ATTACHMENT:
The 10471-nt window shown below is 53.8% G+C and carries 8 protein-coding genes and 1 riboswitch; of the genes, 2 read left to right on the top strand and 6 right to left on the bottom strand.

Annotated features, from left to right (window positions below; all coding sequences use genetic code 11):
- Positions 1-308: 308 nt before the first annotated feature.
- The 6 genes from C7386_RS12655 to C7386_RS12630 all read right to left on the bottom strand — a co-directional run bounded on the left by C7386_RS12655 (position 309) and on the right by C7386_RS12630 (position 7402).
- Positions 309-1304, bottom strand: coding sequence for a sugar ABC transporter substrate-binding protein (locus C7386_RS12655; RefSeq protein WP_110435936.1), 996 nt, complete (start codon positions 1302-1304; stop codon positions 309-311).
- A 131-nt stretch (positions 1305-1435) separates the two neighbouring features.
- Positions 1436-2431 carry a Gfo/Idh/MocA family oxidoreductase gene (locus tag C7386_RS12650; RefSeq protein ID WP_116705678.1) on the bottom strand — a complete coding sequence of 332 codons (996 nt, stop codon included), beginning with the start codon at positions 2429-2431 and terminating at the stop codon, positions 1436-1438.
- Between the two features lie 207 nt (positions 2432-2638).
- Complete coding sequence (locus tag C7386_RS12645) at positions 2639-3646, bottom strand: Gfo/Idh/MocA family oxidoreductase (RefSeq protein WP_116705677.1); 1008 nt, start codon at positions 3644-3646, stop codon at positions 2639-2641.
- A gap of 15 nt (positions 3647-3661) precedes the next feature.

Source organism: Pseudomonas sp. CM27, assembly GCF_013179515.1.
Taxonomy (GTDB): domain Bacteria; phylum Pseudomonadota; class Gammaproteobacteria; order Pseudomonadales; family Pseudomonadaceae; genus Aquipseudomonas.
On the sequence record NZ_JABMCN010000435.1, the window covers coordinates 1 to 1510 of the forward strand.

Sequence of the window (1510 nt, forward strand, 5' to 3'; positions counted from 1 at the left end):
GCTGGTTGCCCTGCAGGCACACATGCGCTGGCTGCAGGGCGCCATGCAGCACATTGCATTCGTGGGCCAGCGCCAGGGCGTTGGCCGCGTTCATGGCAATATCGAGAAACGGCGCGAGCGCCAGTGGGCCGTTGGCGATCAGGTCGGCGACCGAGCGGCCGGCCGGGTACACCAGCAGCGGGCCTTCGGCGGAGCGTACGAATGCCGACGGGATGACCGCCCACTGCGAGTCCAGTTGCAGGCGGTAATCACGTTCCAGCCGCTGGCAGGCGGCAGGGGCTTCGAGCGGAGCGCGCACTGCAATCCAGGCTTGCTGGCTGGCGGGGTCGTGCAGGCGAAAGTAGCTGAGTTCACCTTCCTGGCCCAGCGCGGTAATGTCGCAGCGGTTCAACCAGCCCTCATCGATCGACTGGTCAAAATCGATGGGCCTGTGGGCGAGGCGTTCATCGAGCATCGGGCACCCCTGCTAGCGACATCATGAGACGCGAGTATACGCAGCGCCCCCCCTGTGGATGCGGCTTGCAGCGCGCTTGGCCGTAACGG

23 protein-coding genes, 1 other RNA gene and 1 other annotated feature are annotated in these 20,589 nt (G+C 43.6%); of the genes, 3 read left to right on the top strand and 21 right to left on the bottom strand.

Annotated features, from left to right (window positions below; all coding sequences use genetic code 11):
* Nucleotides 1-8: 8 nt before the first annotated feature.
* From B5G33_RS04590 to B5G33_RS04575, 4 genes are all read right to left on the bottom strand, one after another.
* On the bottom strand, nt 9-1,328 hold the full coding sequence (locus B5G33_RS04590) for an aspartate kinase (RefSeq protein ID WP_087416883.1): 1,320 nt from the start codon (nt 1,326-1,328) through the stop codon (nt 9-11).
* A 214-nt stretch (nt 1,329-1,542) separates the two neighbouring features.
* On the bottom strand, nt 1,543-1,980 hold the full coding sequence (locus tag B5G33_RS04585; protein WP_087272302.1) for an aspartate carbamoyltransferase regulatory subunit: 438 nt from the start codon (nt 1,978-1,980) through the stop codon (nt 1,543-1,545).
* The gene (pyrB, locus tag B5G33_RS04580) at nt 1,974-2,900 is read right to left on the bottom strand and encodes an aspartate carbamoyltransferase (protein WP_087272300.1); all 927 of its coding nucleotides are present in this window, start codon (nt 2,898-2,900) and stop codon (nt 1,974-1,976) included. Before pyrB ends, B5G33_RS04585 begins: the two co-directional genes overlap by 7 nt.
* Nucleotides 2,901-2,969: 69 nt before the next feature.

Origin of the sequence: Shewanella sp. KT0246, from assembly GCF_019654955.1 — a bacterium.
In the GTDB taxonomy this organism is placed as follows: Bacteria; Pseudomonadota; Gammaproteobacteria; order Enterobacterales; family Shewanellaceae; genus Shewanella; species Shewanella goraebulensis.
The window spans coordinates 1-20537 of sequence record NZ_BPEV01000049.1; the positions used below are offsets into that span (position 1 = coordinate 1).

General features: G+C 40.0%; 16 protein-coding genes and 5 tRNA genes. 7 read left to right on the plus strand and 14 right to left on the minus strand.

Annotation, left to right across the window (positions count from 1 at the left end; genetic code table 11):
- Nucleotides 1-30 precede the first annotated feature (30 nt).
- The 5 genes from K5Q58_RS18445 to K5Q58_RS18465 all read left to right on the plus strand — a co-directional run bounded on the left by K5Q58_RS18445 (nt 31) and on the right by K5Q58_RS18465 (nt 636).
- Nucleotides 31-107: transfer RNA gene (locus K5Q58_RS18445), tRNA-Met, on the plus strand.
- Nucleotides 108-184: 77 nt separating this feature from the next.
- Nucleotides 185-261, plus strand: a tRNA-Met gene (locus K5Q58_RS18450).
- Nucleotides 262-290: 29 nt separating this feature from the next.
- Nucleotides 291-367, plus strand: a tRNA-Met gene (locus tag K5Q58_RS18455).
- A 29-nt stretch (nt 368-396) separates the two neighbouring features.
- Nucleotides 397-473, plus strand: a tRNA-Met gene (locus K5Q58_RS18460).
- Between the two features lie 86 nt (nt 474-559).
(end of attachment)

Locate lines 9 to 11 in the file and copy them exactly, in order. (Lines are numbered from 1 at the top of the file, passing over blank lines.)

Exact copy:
- Complete coding sequence (locus tag C7386_RS12645) at positions 2639-3646, bottom strand: Gfo/Idh/MocA family oxidoreductase (RefSeq protein WP_116705677.1); 1008 nt, start codon at positions 3644-3646, stop codon at positions 2639-2641.
- A gap of 15 nt (positions 3647-3661) precedes the next feature.

Source organism: Pseudomonas sp. CM27, assembly GCF_013179515.1.